Central banks accept a wide range of assets from participants as collateral in their liquidity operations – but can this lead to undesired side effects? Such an approach can enhance overall liquidity in the financial sector, by allowing participants to transform illiquid collateral into more liquid assets. But, as a result, the central bank then needs to manage the greater potential risks of holding these riskier assets on its own balance sheet. Financially weaker participants may be encouraged to hold these assets if they can benefit from the higher returns, which compensate for the greater risk. In our recent paper we investigate whether central banks’ acceptance of a broad set of collateral incentivises the concentration of risk by examining the experience of the Bank of England (BoE).
Since the mid-1980s, the average real (RPI-adjusted) UK house price has more than doubled, rising around one and a half times as fast as incomes. Economists’ diagnoses of the root cause varies – from anaemic supply, to the consequences of financial deregulation, or even a bubble. In our recent paper, we explore the role of the long-run decline in the real risk-free rate in driving up house prices. Low interest rates push up asset prices and reduce borrowing costs. We find the decline in the real risk-free rate can account for all of the rise in house prices relative to incomes.
Around the world, central banks have a number of different ownership structures. At one end of the spectrum are central banks, like the Bank of England, that are wholly owned by the public sector. At the other end are central banks, like the Banca d’Italia, whose shareholders are wholly private sector entities. And there are central banks, like the Bank of Japan, that lie in-between. But do these differences matter?
In this blog post, we explore the variety of central bank ownership structures, both historically and globally. We also suggest areas for future research on the topic.
Financial markets provide insightful information about the level of risk in the economy. However, sometimes market participants might be driven more by their perception rather than any fundamental changes in risk. In a recent Staff Working Paper we study the effect of changes in risk perceptions that can lead to a mispricing of risk. We find that when agents over-price risk, banks adjust their bank lending policies, which can lead to depressed investment and output. On the other hand, when agents under-price risk, excessive lending creates a ‘bad’ credit boom that can lead to a severe recession once sentiment is reversed.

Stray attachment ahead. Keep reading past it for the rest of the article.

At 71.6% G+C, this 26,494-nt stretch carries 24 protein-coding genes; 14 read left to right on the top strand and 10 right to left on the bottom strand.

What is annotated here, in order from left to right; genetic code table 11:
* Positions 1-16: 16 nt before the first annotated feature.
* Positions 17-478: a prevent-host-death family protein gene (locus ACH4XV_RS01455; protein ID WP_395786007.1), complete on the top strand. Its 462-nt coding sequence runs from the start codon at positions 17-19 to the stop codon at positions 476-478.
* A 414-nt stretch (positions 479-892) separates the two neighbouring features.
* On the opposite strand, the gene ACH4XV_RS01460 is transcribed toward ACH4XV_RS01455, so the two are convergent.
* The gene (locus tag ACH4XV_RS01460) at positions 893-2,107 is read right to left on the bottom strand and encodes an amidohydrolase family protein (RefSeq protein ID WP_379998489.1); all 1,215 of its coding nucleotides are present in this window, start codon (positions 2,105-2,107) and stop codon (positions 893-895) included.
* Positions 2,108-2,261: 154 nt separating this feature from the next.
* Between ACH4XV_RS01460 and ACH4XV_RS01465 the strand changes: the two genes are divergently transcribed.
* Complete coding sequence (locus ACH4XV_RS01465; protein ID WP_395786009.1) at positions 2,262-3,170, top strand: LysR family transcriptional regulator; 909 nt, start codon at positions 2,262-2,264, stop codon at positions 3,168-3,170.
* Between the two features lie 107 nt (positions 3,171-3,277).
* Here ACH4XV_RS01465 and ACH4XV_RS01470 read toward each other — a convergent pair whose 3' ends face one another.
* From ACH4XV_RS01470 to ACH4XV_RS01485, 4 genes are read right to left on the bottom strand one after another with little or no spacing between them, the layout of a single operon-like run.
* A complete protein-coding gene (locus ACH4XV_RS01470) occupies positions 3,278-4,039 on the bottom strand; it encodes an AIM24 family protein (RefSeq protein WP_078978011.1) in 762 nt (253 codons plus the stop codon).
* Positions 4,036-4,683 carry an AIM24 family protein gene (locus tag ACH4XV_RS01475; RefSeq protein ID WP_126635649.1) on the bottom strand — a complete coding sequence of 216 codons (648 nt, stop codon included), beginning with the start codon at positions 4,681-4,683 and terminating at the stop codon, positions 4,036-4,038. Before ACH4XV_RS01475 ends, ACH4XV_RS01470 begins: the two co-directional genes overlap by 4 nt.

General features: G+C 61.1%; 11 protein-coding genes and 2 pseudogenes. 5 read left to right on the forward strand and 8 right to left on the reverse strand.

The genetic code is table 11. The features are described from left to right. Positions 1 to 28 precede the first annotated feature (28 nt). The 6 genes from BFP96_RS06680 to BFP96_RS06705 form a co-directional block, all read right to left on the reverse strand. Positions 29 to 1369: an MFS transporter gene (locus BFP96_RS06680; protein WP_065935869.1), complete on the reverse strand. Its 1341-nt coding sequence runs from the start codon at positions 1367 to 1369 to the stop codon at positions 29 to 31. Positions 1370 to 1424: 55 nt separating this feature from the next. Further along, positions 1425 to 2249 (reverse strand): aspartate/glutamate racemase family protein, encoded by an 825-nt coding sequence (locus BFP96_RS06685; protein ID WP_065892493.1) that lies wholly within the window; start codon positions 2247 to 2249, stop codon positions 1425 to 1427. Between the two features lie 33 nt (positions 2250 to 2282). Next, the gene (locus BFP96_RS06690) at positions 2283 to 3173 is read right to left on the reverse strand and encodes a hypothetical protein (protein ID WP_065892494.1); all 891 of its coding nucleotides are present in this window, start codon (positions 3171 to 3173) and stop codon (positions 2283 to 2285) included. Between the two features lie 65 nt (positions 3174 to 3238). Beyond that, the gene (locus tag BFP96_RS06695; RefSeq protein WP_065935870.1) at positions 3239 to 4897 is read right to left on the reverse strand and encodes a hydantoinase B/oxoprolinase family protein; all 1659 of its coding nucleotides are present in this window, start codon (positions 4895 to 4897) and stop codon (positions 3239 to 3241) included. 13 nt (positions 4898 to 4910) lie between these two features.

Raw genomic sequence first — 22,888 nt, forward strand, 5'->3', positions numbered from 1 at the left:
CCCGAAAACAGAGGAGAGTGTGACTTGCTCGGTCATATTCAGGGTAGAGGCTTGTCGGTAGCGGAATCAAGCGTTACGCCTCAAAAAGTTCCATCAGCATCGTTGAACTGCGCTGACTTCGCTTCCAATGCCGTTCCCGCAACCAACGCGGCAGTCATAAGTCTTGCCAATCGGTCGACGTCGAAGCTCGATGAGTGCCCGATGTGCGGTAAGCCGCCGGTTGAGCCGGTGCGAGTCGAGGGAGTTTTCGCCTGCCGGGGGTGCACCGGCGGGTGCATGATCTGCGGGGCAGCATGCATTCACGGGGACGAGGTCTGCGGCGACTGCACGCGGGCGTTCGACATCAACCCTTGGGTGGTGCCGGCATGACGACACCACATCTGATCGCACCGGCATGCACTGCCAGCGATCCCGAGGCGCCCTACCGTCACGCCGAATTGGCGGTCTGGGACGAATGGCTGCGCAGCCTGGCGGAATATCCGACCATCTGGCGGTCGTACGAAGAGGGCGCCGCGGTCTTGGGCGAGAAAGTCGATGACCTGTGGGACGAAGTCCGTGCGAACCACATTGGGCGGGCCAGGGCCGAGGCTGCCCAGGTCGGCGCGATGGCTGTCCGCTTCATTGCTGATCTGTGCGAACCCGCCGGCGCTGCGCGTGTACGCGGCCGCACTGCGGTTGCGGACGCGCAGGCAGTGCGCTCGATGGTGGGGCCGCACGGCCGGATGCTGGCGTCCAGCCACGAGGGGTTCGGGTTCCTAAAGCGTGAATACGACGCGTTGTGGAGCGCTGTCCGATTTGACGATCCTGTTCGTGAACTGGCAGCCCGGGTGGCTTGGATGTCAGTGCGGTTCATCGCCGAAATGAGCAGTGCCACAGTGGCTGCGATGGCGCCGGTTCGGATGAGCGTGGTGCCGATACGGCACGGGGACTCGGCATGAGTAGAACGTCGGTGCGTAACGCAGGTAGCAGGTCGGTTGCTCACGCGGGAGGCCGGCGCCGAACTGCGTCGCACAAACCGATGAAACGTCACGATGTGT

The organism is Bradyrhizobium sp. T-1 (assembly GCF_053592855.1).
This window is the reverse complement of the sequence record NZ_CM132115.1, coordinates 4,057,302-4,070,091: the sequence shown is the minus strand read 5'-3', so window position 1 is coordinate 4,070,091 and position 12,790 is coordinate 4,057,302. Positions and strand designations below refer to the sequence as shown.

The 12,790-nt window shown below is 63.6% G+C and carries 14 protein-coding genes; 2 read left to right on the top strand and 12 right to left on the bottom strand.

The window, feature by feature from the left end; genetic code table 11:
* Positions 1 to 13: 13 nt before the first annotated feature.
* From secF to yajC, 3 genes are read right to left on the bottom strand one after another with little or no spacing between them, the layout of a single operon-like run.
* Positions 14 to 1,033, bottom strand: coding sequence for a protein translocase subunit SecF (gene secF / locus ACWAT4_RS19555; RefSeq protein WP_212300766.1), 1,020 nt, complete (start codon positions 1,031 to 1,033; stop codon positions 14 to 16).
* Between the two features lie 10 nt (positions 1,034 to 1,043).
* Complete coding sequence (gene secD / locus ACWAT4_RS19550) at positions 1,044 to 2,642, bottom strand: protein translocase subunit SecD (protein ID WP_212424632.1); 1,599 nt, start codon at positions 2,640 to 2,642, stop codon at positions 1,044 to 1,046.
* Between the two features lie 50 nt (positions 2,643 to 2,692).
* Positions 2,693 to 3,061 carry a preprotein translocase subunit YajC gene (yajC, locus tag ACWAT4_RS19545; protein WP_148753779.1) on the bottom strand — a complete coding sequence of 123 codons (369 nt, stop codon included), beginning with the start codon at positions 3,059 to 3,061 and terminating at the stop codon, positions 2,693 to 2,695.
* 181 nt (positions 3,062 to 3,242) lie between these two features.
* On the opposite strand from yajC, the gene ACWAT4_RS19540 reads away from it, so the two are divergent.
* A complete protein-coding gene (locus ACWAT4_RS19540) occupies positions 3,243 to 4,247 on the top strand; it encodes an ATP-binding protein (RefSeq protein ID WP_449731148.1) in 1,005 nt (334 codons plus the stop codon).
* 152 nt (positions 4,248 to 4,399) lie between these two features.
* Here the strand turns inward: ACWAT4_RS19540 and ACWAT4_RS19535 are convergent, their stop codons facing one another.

Credit default swaps (CDS) have a notoriously bad reputation. Critics refer to CDS as a “global joke” that should be “outlawed”, not at least due to the opaque market structure. Even the Vatican labelled CDS trading as “extremely immoral”. But could there be a brighter side to these swaps? In theory, CDS contracts can reduce risks in financial markets by providing valuable insurance. In a recent paper, I show that CDS also offer another, more subtle benefit: an increase in the liquidity of the underlying bonds.
Capital flows are fickle. In the UK, the largest and most volatile component of inflows from foreign investors are so-called ‘other investment flows’ – the foreign capital which flows into banks and other financial institutions. But where do these funds ultimately go and which sectors are particularly exposed to fickle capital inflows? Do capital inflows allow domestic firms to borrow more? Or does capital from abroad ultimately finance mortgages of UK households? Some of the foreign capital could also get passed on to the financial sector or flow back abroad.
The Payment Protection Insurance (PPI) mis-selling scandal has rumbled on for years. But how did PPI impact loan margins pre-crisis?
This post argues
that income from cross-selling PPI substantially offset lenders’ margins on
personal loans between 2004 and 2009, and compares the pre-crisis PPI-adjusted
margin to loan spreads today.
Post-crisis regulatory reforms have reshaped and increased the amount of clearing activity in the OTC derivatives market. An emerging issue is so-called “client porting” – i.e. how central counterparties (CCPs) can transfer positions from one clearing member (CM) to another in the aftermath of one member defaulting. In this post, we discuss possible ways to offer clients temporary access to clearing services following a CM default, which we believe could increase the likelihood of successfully porting clients and avoiding further pressure on prices and market stability.
Over the past 20 years, the share of outstanding corporate bonds rated BBB, the lowest investment-grade rating, has more than doubled. This has left a large volume of securities on the edge of a cliff, from which they could drop to a high-yield rating and become so-called ‘fallen angels’. Some investors may be forced to sell ‘fallen angels’, for example if their mandate prevents them from holding high-yield bonds. And this selling pressure could push bond prices down, beyond levels consistent with the downgrade news. In this post we explore the impact that sales of ‘fallen angels’ could have on market functioning, finding that they could test the liquidity of the sterling high-yield corporate bond market.